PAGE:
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Jobs: Stock grant was motivated by need for respect

updated 05:00 pm EDT, Thu April 23, 2009

Jobs on backdating scandal

The backdating scandal which threatened Apple from 2006 through to 2008 had its origins in a perceived lack of respect, claims Apple CEO Steve Jobs. Testimony from a March 2008 SEC deposition, obtained through the Freedom of Information Act, reveals that according to the executive, he approached the board of directors in 2001 about a stock option grant. "It wasn't so much about the money," Jobs comments in his statement. "Everybody likes to be recognized by his peers...I felt that the board wasn't really doing the same with me."

Elaborating, Jobs observes that his previous stock options essentially vanished with the evaporation of the dotcom bubble. "I just felt like there is nobody looking out for me here, you know," he tells the SEC. "So I wanted them to do something, and so we talked about it...I thought I was doing a pretty good job."

Jobs further adds that he had been hoping to receive recognition, such as a grant, "without me having to suggest anything or be involved in anything or negotiate anything...It would have made me feel better at the time."

Trouble may have begun with a meeting in August of 2001, when the board approved an option for 7.5 million shares. Jobs continued to argue over whether the options should be vested immediately or over a staggered schedule however, and this is allegedly what caused the company to miss filing notifications with the SEC and internal Apple auditors. Terms were finally sealed on December 18th, but backdated to October 19th, temporarily granting Jobs an extra $20 million. The options were later substituted for stock of lower value.

The SEC accuses parties of later doctoring August meeting notes to say no grant had been authorized, and then inventing a bogus October 19th meeting in which the grant actually was awarded. Jobs insists that he had no involvement in the fake documents, which mostly bore the name of former general counsel Nancy Heinen. The October 19th meeting did not even register until the scandal became public, he claims.

Quotes from the deposition additionally suggest that grants to other executives in 2001 were used to fight off job poaching. "I was very concerned because Michael Dell, one of our chief competitors, had flown Fred Anderson, our CFO, down to Austin...to try and recruit him," says Jobs. Both Anderson and Heinen were eventually sued by the SEC over backdating concerns in 2007, settling out of court.

Jobs admits to the existence of e-mail sent by Heinen on February 1st 2001, reading "Steve agreed to go with Jan. 17;" the backdating implied by the message produced $20 million for Apple executives. Options were originally going to be granted in early January, says Jobs, but it was thought that increased trading because of Macworld would make the timing suspicious. The 17th may have been chosen in backdating because it was closer to the pre-Macworld price, he surmises.




by MacNN Staff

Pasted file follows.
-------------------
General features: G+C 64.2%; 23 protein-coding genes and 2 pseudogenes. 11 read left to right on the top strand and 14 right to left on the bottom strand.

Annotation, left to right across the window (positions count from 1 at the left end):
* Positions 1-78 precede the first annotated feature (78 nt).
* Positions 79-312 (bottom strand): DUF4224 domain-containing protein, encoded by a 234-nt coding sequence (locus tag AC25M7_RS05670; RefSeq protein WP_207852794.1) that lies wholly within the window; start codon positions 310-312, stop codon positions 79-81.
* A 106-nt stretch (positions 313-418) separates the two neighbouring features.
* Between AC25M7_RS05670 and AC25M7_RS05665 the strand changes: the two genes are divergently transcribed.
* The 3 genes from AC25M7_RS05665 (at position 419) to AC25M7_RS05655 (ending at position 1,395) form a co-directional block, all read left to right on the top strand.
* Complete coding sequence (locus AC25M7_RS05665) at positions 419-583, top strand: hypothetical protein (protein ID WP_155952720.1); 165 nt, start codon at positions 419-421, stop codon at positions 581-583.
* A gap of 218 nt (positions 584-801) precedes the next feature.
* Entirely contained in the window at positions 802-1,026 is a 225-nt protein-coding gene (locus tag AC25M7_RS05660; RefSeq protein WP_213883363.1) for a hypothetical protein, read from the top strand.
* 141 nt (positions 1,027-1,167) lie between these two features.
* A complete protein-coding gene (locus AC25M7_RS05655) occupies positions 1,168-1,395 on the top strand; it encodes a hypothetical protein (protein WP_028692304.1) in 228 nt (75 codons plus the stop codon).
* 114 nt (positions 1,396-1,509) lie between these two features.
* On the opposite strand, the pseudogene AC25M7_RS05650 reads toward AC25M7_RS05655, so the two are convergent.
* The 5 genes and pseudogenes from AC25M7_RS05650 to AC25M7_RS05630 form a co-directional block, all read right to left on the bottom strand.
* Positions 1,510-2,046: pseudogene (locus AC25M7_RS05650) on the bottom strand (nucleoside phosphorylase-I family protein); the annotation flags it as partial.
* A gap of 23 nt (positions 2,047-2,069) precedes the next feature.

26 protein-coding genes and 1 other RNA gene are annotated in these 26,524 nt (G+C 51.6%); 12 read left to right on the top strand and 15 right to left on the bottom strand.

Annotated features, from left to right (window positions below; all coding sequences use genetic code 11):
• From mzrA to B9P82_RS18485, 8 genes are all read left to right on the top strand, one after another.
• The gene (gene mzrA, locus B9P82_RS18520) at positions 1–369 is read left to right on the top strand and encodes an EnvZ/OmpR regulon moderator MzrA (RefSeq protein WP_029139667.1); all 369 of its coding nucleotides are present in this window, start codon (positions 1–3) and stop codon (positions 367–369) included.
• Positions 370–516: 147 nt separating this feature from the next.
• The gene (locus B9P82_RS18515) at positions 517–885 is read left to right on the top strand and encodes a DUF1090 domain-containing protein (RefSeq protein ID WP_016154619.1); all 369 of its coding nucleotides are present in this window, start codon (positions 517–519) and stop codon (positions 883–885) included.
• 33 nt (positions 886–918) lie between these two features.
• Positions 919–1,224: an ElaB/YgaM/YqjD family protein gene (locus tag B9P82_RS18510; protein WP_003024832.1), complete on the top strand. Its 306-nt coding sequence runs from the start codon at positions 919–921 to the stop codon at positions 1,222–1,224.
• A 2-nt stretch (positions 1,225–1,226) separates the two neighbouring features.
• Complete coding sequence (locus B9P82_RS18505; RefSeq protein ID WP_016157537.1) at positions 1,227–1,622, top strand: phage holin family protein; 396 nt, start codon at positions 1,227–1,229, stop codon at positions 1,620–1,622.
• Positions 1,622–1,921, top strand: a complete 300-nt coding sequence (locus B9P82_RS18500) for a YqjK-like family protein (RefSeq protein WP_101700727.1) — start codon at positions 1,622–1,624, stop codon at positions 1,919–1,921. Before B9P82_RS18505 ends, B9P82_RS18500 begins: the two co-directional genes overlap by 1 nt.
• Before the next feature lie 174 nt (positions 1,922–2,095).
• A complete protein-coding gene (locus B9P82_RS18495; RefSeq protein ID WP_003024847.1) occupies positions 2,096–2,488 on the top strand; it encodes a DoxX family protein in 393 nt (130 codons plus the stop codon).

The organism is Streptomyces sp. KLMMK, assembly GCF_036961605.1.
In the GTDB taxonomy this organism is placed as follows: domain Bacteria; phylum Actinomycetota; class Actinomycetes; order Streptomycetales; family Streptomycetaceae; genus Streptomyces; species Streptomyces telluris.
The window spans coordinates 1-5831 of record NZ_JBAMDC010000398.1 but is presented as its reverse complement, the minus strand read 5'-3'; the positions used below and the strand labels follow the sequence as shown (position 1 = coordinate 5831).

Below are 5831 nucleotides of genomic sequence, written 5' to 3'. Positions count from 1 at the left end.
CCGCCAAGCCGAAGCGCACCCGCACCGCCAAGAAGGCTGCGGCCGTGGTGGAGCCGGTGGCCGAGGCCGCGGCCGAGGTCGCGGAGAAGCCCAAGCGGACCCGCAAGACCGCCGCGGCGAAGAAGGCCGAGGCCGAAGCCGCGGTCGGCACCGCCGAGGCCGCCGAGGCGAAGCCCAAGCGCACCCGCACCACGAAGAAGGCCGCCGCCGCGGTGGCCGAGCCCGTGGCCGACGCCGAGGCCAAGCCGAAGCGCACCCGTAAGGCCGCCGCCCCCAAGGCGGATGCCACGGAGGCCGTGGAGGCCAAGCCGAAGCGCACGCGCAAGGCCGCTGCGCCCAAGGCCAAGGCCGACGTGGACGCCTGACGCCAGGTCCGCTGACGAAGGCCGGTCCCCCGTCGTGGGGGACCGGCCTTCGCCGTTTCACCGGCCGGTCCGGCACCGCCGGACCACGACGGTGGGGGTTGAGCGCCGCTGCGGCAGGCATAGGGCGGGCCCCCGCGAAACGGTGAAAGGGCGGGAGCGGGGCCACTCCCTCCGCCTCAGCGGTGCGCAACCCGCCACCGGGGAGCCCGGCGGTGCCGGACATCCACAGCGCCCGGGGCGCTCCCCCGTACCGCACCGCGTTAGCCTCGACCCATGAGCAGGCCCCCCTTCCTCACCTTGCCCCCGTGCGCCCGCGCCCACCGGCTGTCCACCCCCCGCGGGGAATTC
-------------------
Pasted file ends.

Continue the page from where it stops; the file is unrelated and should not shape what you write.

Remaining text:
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Comments

  1. code4fun

    Joined: Dec 1969

    +5

    nothing wrong with that

    I have no problem as a shareholder rewarding top brass and employees when they perform. On the other hand, we have a lot of companies on Wall Street who are in trouble that they throw elaborate parties and excess bonus. That's not right. Go Apple!

  1. starwarrior

    Joined: Dec 1969

    +1

    Knows GAAP accounting now

    I wonder is this introduction to GAAP accounting rules led to the iPhone rules which are making smoothed quarterly money for us all. Masters of the realm learn and apply from all directions.

  1. testudo

    Joined: Dec 1969

    -5

    Love it

    Of course, maybe if jobs didn't dump all the apple stock he received when he re- joined the company,he wouldn't have been whining about his options becoming worthless.

    And, in hindsight, maybe they should have let the CFO go to dell, if he felt back-dating was ok, who knows where dell would be now.

  1. testudo

    Joined: Dec 1969

    +1

    Re: knows GAAP

    I don't think they introduced new GAAP rules. Apple is supposedly following the rules laid out by sarbanes/oxley about how to account for certain types of products. This is also why they charge iPod users for updates to the iPod, because they don't subscribe those profits.

    It is thought that the reason they subscribe the iPhone is because it allows them to more easily update its capabilities without having to charge for it (like they do with the iPod Touch - which they don't subscribe, probably because they don't want to subscribe iPod sales, as it would cause their earnings to plummet quarter to quarter for a while).

    Another reason may be due to the original ATT contract, which paid Apple part of the contract fee each month (rather than the usual up-front subsidy). That may have required them to subscribe it as well.

    And just to finalize the thought, I believe the AppleTV is the only other product Apple accounts for subscribed. But its revenues are so small it wouldn't affect a quarterly statement much if it weren't, so it just makes it easier for Apple to upgrade it as they update their Video store capabilities.

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